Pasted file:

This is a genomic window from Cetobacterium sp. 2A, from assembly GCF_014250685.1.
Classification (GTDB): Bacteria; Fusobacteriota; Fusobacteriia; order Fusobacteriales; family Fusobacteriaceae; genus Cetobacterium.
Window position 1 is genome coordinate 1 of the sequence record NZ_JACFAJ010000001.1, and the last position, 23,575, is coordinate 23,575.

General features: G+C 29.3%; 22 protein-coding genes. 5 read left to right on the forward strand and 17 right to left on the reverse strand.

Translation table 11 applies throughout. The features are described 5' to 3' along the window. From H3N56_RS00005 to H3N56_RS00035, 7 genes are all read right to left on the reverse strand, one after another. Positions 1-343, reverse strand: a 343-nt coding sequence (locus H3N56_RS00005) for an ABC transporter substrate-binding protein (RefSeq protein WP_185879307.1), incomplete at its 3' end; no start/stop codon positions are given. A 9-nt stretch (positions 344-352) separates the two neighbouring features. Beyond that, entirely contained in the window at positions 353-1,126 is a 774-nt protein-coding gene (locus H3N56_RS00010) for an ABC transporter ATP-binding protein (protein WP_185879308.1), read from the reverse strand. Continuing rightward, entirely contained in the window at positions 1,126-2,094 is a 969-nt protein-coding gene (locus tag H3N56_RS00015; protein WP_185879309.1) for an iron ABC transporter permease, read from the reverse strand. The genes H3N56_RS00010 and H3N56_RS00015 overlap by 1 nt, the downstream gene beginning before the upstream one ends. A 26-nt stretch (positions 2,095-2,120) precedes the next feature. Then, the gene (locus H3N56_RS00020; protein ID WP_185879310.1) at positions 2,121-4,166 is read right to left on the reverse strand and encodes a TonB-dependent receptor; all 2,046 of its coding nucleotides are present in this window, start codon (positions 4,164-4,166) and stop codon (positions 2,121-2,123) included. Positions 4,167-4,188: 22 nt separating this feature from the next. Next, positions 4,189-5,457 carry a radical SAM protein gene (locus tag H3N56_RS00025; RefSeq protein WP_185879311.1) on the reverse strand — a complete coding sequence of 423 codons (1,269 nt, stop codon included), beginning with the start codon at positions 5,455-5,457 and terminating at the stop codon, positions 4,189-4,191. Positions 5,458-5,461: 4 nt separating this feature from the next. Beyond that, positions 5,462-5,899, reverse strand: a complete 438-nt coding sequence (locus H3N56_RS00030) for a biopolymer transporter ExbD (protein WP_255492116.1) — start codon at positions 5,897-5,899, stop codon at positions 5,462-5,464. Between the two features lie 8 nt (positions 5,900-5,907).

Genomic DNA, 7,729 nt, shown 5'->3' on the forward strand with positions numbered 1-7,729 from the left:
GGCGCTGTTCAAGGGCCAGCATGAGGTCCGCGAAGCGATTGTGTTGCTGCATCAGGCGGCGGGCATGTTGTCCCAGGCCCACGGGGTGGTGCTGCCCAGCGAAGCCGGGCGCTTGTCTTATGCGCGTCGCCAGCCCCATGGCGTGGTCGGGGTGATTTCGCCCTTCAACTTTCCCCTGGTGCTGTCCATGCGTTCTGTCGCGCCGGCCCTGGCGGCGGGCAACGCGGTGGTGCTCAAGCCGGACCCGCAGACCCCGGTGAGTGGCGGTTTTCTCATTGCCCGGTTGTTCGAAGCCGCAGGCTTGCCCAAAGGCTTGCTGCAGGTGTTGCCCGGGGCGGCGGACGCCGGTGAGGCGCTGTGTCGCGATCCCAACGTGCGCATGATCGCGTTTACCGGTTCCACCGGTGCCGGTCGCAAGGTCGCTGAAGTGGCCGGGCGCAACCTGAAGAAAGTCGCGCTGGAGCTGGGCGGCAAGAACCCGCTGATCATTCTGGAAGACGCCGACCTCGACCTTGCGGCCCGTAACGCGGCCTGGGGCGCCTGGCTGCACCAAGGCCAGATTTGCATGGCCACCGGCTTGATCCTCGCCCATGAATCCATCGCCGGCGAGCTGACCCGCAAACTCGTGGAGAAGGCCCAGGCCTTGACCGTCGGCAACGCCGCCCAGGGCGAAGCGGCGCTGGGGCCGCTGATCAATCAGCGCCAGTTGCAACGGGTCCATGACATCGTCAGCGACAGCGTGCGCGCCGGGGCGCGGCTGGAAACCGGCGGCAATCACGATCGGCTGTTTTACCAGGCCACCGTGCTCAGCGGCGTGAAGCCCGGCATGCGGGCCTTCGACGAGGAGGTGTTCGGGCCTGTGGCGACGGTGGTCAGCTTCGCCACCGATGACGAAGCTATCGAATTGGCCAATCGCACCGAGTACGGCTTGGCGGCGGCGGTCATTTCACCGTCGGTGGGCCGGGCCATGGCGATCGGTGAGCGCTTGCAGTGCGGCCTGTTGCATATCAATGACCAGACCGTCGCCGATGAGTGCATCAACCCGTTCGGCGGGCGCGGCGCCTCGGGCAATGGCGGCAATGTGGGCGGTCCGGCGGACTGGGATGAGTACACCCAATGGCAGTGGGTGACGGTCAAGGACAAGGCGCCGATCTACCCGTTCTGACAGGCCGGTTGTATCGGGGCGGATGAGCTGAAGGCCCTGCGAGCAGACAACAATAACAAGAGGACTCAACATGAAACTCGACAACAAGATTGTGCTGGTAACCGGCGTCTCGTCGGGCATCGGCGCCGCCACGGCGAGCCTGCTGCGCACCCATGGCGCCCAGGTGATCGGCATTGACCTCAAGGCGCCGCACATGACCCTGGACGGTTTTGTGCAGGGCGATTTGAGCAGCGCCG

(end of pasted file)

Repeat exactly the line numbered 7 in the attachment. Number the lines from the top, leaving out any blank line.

GGCGCTGTTCAAGGGCCAGCATGAGGTCCGCGAAGCGATTGTGTTGCTGCATCAGGCGGCGGGCATGTTGTCCCAGGCCCACGGGGTGGTGCTGCCCAGCGAAGCCGGGCGCTTGTCTTATGCGCGTCGCCAGCCCCATGGCGTGGTCGGGGTGATTTCGCCCTTCAACTTTCCCCTGGTGCTGTCCATGCGTTCTGTCGCGCCGGCCCTGGCGGCGGGCAACGCGGTGGTGCTCAAGCCGGACCCGCAGACCCCGGTGAGTGGCGGTTTTCTCATTGCCCGGTTGTTCGAAGCCGCAGGCTTGCCCAAAGGCTTGCTGCAGGTGTTGCCCGGGGCGGCGGACGCCGGTGAGGCGCTGTGTCGCGATCCCAACGTGCGCATGATCGCGTTTACCGGTTCCACCGGTGCCGGTCGCAAGGTCGCTGAAGTGGCCGGGCGCAACCTGAAGAAAGTCGCGCTGGAGCTGGGCGGCAAGAACCCGCTGATCATTCTGGAAGACGCCGACCTCGACCTTGCGGCCCGTAACGCGGCCTGGGGCGCCTGGCTGCACCAAGGCCAGATTTGCATGGCCACCGGCTTGATCCTCGCCCATGAATCCATCGCCGGCGAGCTGACCCGCAAACTCGTGGAGAAGGCCCAGGCCTTGACCGTCGGCAACGCCGCCCAGGGCGAAGCGGCGCTGGGGCCGCTGATCAATCAGCGCCAGTTGCAACGGGTCCATGACATCGTCAGCGACAGCGTGCGCGCCGGGGCGCGGCTGGAAACCGGCGGCAATCACGATCGGCTGTTTTACCAGGCCACCGTGCTCAGCGGCGTGAAGCCCGGCATGCGGGCCTTCGACGAGGAGGTGTTCGGGCCTGTGGCGACGGTGGTCAGCTTCGCCACCGATGACGAAGCTATCGAATTGGCCAATCGCACCGAGTACGGCTTGGCGGCGGCGGTCATTTCACCGTCGGTGGGCCGGGCCATGGCGATCGGTGAGCGCTTGCAGTGCGGCCTGTTGCATATCAATGACCAGACCGTCGCCGATGAGTGCATCAACCCGTTCGGCGGGCGCGGCGCCTCGGGCAATGGCGGCAATGTGGGCGGTCCGGCGGACTGGGATGAGTACACCCAATGGCAGTGGGTGACGGTCAAGGACAAGGCGCCGATCTACCCGTTCTGACAGGCCGGTTGTATCGGGGCGGATGAGCTGAAGGCCCTGCGAGCAGACAACAATAACAAGAGGACTCAACATGAAACTCGACAACAAGATTGTGCTGGTAACCGGCGTCTCGTCGGGCATCGGCGCCGCCACGGCGAGCCTGCTGCGCACCCATGGCGCCCAGGTGATCGGCATTGACCTCAAGGCGCCGCACATGACCCTGGACGGTTTTGTGCAGGGCGATTTGAGCAGCGCCG